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The sheet, less than a half-millimeter thick, “is studded with thin foil actuators and flexible electronics. The demonstration material contains 25 total actuators, divided into five groupings. A shape is produced by triggering the proper actuator groups in sequence,” the statement explains.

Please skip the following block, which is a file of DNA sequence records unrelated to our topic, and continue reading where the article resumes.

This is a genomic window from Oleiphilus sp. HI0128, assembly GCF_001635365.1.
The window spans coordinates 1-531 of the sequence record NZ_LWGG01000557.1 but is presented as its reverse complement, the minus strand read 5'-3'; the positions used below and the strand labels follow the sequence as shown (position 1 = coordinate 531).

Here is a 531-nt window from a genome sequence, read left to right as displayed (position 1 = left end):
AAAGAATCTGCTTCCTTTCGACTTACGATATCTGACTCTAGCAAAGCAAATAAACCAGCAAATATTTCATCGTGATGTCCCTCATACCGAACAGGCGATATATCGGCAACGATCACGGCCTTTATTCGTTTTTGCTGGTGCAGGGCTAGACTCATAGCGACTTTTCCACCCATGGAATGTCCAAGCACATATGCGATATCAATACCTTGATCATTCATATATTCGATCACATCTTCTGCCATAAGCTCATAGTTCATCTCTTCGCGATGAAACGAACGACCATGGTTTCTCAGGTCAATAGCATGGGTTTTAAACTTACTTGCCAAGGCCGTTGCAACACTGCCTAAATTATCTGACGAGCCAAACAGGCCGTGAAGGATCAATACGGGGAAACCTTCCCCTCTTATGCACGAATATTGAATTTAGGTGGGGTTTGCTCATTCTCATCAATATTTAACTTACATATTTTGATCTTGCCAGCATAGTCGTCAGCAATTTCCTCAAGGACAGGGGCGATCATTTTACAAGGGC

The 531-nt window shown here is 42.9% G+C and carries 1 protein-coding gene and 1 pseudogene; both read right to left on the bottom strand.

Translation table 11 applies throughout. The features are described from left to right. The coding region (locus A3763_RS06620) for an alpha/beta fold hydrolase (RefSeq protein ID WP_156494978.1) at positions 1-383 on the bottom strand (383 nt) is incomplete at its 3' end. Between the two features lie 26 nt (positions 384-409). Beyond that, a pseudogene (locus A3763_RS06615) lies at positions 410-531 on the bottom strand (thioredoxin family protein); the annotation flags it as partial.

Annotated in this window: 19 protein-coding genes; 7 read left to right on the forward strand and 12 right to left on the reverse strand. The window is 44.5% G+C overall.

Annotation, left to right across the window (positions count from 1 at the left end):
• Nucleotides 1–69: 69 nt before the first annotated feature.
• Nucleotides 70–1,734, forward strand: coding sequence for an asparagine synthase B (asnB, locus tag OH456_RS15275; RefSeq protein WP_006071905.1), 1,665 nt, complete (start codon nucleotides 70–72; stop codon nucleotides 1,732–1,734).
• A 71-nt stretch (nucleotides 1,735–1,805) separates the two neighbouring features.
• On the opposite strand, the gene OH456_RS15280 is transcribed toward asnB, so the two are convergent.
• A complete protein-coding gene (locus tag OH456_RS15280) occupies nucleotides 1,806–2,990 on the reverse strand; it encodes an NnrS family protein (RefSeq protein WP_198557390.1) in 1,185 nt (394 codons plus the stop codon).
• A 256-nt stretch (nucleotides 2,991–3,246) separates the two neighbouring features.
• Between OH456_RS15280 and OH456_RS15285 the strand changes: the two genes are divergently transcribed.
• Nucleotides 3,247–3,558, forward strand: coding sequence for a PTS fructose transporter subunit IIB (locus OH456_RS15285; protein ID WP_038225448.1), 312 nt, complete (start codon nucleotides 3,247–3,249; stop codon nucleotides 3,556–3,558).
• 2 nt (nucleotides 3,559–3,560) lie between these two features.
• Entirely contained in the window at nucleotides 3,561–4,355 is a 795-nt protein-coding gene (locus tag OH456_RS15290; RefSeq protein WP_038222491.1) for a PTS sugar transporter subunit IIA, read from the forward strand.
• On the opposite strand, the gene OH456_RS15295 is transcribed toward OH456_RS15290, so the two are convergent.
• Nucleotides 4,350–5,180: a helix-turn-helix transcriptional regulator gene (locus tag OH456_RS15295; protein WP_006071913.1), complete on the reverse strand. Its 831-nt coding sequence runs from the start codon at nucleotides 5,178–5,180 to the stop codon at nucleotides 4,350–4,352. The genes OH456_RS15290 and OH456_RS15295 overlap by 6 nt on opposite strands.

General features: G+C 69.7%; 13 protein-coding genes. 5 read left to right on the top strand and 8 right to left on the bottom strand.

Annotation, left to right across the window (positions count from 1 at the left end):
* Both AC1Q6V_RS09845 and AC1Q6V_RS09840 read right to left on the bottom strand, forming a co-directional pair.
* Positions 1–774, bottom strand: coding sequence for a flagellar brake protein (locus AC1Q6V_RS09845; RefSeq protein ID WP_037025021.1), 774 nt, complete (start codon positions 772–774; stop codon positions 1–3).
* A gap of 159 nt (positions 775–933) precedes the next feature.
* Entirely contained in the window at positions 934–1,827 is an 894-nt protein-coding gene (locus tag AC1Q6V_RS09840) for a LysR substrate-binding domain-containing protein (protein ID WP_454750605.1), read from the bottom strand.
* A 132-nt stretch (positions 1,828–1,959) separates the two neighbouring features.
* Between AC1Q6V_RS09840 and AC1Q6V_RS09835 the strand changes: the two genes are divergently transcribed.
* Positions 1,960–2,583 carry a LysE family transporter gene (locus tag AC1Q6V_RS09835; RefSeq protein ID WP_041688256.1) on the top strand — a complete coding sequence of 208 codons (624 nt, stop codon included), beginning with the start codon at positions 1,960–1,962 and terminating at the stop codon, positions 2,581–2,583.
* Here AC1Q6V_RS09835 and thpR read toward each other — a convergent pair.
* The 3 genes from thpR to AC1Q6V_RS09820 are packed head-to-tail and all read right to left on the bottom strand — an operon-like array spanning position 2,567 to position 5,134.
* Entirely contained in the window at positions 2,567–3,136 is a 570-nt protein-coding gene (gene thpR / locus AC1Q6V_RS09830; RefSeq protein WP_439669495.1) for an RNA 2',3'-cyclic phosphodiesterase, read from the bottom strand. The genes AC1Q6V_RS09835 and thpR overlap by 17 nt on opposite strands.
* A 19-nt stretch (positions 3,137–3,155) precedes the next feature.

The shape-shifter takes a four-step approach to figures out how to rearrange itself. Step one: Take a 3-D model of a completed origami shape, and then reverse-engineer it to see what kind of “folding paths” are needed to get there. Step two: Take that information to “produc[e] a discrete folding plan” for each tile group, Wood and his fellow researchers note in the Proceedings of the National Academy of Sciences. “The third algorithm receives each of the individual plans [and] assembles them onto one sheet…. Finally, the fourth algorithm chooses the optimum arrangement [to] minimize either the number of actuators or number of actuator groups.”From there, the thin little machine gets to transforming itself. In Darpa’s dreams, this work will eventually lead to everything from morphing aircraft to self-styling uniforms to a “universal spare part.”